The Dodd-Frank Wall Street Reform and Consumer Protection Act of 2010, which President Obama signed into law on July 21, 2010, has been heralded as offering several significant changes in Wall Street regulation. However, one of its least publicized provisions—the so-called whistleblower “bounty”—may prove to be among its most impactful.
Companies both large and small face potential impacts from Dodd-Frank’s whistleblower provisions, which incentivize individuals to bring possible violations of securities and commodities laws to the attention of the SEC or Commodities Futures Trading Commission (CFTC). In the event those individuals satisfy Dodd-Frank’s “original source” rule and their information assists in an enforcement action brought by the SEC or CFTC that results in at least $1 million in recovery, they will be entitled to receive between 10 and 30 percent of any recovery over and above that threshold.
Dodd-Frank joins several other federal laws protecting and in some instances incentivizing whistleblowers, including the Sarbanes-Oxley Act, see 8 U.S.C. § 1514A and 15 U.S.C. § 7241 (mandating confidential reporting procedures, prohibiting retaliation against whistleblowers and entitling those subjected to retaliation to reinstatement, back pay and legal fees), the Securities Exchange Act, see 15 U.S.C. §78u-1(e) (providing the SEC discretion to give whistleblowers financial rewards of up to 10 percent of recovery in insider trading cases), and the False Claims Act, see 31 U.S.C. § 3729 (offering 15 to 30 percent of the recovery to whistleblowers who report fraud on the government). Like Sarbanes-Oxley, Dodd-Frank provides a private right of action for retaliation, but with the ability to recover double back-pay in addition to reinstatement and legal fees. Its wider scope and more generous recovery provisions make its use likely to be far more prevalent than that of the underutilized Securities Exchange Act reward provision (five individuals recovering just over $159,000 over the last 20 years).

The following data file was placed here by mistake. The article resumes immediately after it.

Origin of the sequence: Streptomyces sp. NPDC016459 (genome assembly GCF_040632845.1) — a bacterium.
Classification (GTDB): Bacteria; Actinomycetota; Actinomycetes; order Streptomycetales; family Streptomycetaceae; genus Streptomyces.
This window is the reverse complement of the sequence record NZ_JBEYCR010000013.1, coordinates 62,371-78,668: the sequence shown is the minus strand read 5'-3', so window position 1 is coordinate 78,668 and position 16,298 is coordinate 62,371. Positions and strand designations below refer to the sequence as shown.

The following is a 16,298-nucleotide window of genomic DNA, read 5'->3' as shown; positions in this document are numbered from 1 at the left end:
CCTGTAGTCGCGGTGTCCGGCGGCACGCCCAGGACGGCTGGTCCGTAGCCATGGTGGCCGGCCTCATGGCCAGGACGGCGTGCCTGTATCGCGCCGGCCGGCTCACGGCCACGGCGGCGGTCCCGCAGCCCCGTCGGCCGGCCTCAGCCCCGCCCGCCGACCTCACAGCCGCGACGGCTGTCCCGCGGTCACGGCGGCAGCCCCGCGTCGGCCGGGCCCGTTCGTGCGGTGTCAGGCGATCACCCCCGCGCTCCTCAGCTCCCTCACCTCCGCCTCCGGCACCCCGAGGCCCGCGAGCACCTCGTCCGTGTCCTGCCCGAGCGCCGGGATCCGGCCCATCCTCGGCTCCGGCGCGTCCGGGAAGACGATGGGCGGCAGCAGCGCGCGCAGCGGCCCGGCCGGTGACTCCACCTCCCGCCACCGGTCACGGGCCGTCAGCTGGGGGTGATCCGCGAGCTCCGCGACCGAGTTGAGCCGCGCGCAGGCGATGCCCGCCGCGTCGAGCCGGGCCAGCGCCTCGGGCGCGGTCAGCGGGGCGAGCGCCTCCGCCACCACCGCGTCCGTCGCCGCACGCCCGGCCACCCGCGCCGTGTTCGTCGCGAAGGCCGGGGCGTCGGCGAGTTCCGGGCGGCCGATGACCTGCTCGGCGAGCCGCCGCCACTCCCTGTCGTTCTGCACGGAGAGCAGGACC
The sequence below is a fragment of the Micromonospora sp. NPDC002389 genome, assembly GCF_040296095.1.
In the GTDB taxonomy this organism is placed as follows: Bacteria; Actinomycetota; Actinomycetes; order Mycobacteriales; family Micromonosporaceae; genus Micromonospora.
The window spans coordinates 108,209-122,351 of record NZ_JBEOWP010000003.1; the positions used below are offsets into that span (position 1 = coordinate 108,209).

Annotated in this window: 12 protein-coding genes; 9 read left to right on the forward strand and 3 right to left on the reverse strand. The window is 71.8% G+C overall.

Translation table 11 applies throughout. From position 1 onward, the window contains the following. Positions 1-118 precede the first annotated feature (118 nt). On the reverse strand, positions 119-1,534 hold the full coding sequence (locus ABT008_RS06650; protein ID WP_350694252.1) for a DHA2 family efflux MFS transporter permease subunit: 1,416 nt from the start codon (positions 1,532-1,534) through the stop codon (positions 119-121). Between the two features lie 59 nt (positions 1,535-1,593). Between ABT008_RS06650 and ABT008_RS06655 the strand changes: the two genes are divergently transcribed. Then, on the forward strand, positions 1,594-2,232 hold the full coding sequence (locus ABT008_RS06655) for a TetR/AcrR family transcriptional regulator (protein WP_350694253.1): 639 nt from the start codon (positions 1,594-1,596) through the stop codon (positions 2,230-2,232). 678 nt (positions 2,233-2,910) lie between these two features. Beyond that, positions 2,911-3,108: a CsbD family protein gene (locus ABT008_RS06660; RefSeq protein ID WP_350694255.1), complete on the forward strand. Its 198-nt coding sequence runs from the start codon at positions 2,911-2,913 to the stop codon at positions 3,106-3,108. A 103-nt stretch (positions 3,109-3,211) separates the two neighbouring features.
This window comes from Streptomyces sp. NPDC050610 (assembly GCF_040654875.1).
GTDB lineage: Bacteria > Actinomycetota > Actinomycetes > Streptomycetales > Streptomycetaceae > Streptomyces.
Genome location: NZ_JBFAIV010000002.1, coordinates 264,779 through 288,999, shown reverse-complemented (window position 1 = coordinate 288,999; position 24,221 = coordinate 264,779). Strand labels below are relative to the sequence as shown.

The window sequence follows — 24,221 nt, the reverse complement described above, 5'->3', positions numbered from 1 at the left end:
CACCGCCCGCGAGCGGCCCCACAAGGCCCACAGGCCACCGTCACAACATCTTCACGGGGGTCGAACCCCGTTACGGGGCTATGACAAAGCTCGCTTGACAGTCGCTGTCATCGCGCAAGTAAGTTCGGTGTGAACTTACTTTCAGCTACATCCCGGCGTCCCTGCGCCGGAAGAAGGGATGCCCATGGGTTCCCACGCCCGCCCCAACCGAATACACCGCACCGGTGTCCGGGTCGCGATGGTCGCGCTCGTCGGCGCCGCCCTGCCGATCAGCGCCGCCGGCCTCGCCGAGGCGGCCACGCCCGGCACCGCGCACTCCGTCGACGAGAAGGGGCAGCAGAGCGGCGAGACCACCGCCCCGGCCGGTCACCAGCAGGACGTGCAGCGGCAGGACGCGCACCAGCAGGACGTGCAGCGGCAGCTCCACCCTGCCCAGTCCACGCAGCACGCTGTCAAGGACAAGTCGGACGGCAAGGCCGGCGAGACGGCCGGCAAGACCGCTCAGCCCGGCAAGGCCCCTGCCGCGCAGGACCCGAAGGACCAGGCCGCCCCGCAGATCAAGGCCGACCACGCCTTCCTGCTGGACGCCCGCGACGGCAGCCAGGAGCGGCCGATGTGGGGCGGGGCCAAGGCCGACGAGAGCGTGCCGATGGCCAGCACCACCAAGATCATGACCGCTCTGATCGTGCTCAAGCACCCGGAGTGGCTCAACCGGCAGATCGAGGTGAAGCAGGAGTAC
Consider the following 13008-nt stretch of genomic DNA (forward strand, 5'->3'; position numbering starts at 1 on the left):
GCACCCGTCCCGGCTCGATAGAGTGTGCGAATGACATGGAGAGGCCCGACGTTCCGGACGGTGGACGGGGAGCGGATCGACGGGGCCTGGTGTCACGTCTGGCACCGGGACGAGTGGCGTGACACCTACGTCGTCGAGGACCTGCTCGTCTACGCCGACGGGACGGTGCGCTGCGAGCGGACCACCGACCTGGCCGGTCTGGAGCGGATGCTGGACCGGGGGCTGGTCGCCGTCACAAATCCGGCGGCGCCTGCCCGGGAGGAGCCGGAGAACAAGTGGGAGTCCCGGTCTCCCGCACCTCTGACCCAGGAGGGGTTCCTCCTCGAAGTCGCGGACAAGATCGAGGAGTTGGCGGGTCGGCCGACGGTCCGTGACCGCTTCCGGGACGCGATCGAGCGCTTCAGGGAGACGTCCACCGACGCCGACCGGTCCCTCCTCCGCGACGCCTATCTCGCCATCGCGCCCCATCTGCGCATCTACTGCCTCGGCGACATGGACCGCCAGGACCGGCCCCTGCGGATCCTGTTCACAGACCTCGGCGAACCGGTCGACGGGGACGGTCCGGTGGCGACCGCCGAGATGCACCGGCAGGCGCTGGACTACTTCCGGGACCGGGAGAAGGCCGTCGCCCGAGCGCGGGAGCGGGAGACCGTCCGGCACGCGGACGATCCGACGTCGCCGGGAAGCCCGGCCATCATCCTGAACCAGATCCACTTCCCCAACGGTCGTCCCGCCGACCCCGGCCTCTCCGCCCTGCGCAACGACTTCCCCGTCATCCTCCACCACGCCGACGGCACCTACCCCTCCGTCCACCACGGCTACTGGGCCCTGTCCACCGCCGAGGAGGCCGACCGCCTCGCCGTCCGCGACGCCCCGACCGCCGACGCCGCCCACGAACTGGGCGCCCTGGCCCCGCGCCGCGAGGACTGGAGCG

Dodd-Frank’s whistleblower provisions are most comparable to that of the False Claims Act, with which it has a number of similarities, including similar original source rules and recovery allocation procedures. There are also key differences. For example, the False Claims Act does not have a recovery threshold like Dodd-Frank’s $1 million requirement and provides a private right of action (qui tam cases) that is absent from Dodd-Frank. The Acts also differ in who performs allocations (the court or parties under the False Claims Act, versus the SEC or CFTC under Dodd-Frank). Perhaps most importantly, Dodd-Frank potentially applies to a more expansive number of claims. This could include high profile hot button areas such as the Foreign Corrupt Practices Act (FCPA), which has seen dramatic growth in recent years both in the number of enforcement actions pursued and the size of the settlements reached. The prospect of sharing in FCPA-related recoveries topping the tens or hundreds of millions of dollars will likely be an attractive lure for would-be whistleblowers.
Rules implementing Dodd-Frank are expected by April 2011, and should further flesh out its implications. In the meantime, the plaintiff’s bar is already reporting a substantial uptick in calls from individuals feeling out potential claims. Using the recent growth of qui tam litigation as a guide, it can reasonably be anticipated that Dodd-Frank will soon create a well-traveled avenue for whistleblower allegations triggering scrutiny from federal law enforcement.